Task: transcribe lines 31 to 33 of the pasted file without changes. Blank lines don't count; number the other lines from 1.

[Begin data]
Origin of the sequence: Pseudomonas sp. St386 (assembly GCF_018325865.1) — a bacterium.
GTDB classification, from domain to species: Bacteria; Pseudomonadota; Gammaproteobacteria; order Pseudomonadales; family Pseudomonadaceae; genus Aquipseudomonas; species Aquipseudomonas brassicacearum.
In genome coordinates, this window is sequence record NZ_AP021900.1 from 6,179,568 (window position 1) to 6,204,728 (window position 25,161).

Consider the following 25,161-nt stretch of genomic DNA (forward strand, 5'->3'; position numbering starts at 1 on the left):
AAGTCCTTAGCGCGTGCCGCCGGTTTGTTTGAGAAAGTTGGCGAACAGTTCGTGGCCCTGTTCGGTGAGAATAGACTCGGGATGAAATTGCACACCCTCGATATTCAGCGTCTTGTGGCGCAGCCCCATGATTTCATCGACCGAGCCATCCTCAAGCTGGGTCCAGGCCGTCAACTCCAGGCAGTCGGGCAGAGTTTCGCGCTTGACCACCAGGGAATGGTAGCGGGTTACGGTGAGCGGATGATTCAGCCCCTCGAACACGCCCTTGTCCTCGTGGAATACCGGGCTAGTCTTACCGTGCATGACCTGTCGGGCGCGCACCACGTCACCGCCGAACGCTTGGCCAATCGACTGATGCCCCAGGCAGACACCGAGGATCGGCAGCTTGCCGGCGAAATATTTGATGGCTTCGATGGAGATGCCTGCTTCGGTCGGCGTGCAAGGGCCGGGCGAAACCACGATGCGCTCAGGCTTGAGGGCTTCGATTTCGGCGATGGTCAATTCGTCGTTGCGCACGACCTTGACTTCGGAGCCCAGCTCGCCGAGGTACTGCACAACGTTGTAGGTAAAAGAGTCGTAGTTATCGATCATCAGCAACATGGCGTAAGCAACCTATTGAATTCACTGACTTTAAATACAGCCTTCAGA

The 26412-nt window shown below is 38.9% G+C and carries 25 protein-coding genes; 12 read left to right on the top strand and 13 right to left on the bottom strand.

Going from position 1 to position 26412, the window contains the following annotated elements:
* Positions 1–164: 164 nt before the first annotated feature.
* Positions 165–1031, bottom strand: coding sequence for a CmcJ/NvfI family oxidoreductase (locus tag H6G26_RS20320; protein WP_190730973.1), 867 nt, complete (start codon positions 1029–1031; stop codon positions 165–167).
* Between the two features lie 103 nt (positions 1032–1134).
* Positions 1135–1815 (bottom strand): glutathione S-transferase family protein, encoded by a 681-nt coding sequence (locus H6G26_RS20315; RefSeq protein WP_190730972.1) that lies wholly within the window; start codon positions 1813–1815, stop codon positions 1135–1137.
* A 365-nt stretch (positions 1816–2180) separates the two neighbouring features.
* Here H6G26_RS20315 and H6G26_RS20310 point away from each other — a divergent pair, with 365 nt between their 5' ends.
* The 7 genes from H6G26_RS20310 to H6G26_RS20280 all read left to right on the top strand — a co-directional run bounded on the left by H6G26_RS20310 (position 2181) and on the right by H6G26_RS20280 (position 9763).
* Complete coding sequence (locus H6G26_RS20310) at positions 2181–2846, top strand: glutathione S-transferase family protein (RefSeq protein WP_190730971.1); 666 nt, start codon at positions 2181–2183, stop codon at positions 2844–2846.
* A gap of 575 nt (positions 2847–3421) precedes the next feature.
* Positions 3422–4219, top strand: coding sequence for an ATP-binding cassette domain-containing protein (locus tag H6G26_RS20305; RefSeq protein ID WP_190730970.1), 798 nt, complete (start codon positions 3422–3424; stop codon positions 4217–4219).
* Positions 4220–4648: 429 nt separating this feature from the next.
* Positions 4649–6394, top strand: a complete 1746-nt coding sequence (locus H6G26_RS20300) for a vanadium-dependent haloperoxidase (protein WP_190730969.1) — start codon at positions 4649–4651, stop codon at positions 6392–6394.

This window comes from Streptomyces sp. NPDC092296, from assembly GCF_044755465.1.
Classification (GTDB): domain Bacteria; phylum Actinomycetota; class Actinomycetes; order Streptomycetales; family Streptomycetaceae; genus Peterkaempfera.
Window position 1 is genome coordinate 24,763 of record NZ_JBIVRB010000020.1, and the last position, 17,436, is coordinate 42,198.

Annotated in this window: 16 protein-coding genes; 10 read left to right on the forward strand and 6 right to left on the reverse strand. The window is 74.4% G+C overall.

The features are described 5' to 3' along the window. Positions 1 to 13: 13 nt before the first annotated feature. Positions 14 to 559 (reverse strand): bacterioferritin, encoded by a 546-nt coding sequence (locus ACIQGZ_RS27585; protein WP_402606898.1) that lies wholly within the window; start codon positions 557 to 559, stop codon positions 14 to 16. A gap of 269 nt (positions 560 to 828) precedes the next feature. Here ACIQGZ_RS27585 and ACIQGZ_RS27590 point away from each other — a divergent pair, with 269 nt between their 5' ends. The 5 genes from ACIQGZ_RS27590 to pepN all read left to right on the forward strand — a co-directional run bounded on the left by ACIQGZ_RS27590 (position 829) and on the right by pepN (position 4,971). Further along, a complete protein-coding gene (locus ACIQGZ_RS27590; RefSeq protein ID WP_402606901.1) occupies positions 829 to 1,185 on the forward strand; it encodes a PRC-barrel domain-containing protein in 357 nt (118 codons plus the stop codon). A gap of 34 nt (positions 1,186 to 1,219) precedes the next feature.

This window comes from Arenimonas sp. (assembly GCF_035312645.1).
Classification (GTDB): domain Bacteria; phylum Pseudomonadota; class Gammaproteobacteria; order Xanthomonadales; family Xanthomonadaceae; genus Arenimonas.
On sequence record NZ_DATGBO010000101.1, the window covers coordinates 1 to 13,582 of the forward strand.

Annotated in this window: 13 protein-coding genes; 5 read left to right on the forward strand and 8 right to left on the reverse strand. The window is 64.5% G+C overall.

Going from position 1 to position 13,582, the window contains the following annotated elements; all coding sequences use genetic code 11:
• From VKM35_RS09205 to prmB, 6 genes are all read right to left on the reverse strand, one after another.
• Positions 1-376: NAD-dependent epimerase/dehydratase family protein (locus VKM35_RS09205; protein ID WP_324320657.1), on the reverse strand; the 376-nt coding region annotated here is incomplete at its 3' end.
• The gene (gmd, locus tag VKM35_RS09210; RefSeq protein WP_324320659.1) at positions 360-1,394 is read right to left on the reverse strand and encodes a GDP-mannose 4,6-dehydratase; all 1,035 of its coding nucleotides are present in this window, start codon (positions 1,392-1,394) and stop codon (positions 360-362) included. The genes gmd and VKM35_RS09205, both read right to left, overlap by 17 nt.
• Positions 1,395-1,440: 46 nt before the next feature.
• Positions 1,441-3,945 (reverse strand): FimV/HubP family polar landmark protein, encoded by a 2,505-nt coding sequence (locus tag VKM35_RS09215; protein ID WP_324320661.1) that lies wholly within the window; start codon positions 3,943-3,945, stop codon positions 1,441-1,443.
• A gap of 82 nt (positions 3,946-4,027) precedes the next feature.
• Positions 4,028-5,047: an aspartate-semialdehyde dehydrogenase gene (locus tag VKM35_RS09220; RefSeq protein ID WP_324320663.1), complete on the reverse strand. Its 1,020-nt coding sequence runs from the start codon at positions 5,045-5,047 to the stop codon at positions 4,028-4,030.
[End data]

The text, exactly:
• Positions 1-376: NAD-dependent epimerase/dehydratase family protein (locus VKM35_RS09205; protein ID WP_324320657.1), on the reverse strand; the 376-nt coding region annotated here is incomplete at its 3' end.
• The gene (gmd, locus tag VKM35_RS09210; RefSeq protein WP_324320659.1) at positions 360-1,394 is read right to left on the reverse strand and encodes a GDP-mannose 4,6-dehydratase; all 1,035 of its coding nucleotides are present in this window, start codon (positions 1,392-1,394) and stop codon (positions 360-362) included. The genes gmd and VKM35_RS09205, both read right to left, overlap by 17 nt.
• Positions 1,395-1,440: 46 nt before the next feature.